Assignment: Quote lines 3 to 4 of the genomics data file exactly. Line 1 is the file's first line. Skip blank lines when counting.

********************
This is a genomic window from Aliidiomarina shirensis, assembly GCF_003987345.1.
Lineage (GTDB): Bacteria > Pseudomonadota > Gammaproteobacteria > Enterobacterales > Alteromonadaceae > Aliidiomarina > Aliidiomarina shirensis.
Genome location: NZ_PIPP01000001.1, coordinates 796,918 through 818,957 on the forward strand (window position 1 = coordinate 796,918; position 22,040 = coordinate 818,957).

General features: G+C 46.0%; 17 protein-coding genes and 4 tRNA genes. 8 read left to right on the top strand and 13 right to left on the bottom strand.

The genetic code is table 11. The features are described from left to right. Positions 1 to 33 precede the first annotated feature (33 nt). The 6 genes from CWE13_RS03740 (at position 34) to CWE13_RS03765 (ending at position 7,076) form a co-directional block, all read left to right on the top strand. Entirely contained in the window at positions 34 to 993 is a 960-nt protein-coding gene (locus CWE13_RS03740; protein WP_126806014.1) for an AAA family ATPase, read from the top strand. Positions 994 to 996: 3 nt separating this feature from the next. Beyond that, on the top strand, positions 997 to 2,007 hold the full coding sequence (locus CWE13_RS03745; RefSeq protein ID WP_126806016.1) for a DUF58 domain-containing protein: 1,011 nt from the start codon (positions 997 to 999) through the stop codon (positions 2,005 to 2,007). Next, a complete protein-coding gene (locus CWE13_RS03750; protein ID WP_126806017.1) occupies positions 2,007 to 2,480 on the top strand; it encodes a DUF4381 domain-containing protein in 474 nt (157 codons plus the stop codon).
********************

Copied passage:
Genome location: NZ_PIPP01000001.1, coordinates 796,918 through 818,957 on the forward strand (window position 1 = coordinate 796,918; position 22,040 = coordinate 818,957).

General features: G+C 46.0%; 17 protein-coding genes and 4 tRNA genes. 8 read left to right on the top strand and 13 right to left on the bottom strand.